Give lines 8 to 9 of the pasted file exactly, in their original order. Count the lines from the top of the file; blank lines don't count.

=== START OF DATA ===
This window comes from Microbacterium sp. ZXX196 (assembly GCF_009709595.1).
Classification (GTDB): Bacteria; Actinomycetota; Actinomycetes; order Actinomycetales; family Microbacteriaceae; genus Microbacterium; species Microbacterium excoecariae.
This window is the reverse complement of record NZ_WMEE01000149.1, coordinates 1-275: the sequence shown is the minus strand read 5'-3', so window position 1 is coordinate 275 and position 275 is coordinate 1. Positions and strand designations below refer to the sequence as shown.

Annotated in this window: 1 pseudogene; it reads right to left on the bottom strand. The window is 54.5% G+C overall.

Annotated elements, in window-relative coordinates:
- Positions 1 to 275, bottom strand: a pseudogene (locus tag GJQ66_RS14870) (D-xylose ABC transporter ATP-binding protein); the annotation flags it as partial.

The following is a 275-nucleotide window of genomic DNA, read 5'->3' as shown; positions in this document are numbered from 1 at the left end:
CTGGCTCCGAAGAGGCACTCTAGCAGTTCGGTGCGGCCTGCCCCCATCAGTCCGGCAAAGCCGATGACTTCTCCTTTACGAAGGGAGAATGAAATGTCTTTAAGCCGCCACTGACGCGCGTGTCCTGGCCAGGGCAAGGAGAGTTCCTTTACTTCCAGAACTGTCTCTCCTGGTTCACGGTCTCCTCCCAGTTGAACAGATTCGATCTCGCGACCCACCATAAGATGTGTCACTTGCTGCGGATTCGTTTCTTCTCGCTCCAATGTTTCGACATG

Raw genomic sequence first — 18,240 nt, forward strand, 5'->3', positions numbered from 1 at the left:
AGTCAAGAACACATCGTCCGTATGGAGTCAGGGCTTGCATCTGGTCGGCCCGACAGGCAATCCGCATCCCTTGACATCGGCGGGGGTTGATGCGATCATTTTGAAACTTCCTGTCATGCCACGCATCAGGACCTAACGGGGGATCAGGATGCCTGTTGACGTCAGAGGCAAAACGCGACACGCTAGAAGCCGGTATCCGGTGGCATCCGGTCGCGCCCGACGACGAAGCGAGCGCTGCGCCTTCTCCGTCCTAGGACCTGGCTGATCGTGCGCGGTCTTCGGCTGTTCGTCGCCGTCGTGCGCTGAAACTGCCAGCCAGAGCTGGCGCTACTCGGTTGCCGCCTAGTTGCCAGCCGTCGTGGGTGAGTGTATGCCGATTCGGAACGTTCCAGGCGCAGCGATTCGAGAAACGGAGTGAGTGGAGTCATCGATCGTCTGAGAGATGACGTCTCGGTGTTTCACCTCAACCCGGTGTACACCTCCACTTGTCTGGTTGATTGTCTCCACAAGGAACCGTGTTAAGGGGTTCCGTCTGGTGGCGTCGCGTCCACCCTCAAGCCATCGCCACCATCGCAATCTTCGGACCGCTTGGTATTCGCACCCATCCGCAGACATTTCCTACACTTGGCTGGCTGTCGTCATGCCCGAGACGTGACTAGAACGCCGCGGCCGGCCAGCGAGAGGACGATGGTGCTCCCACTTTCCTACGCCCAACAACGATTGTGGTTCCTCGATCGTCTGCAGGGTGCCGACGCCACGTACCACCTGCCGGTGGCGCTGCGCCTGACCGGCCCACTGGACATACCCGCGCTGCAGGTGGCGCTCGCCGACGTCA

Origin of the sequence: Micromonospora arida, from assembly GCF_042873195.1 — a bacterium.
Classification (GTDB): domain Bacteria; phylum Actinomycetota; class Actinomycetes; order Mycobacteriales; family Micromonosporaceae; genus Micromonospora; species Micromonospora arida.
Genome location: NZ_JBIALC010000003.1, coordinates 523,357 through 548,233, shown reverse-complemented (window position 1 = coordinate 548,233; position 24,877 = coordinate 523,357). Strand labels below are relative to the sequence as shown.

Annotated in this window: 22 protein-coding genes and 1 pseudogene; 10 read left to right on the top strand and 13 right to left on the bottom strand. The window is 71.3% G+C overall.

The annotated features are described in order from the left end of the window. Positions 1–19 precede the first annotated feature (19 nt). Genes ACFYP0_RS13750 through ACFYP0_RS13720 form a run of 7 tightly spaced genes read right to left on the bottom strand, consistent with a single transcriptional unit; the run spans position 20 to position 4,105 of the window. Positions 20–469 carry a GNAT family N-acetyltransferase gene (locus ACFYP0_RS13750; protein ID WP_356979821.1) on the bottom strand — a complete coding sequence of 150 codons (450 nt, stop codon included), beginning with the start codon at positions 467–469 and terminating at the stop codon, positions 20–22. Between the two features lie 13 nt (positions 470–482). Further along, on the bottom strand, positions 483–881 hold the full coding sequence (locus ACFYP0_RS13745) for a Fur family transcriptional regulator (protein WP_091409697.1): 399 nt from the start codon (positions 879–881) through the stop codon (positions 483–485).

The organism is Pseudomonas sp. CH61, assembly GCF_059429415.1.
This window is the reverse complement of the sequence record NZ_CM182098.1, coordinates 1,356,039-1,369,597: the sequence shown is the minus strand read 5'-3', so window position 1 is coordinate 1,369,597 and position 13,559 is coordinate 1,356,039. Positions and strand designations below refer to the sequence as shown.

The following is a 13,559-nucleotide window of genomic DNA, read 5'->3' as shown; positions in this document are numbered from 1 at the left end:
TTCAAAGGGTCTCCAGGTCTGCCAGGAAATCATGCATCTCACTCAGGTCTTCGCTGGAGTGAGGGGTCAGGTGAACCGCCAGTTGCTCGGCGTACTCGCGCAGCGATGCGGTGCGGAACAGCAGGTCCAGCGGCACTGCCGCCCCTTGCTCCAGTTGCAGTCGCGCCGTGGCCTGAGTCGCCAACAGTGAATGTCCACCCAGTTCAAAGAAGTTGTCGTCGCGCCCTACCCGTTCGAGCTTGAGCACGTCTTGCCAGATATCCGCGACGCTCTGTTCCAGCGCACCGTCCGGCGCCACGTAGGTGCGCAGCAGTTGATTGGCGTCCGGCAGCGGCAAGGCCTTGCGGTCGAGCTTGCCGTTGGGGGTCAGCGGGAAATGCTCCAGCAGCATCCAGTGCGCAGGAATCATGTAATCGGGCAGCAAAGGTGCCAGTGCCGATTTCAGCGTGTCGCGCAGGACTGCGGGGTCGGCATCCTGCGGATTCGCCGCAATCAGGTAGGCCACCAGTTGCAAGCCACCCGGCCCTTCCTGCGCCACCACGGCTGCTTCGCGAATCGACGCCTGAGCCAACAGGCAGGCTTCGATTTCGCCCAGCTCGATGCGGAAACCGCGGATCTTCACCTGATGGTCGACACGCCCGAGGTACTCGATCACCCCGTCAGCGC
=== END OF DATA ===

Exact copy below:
CTGGCTCCGAAGAGGCACTCTAGCAGTTCGGTGCGGCCTGCCCCCATCAGTCCGGCAAAGCCGATGACTTCTCCTTTACGAAGGGAGAATGAAATGTCTTTAAGCCGCCACTGACGCGCGTGTCCTGGCCAGGGCAAGGAGAGTTCCTTTACTTCCAGAACTGTCTCTCCTGGTTCACGGTCTCCTCCCAGTTGAACAGATTCGATCTCGCGACCCACCATAAGATGTGTCACTTGCTGCGGATTCGTTTCTTCTCGCTCCAATGTTTCGACATG

Raw genomic sequence first — 18,240 nt, forward strand, 5'->3', positions numbered from 1 at the left: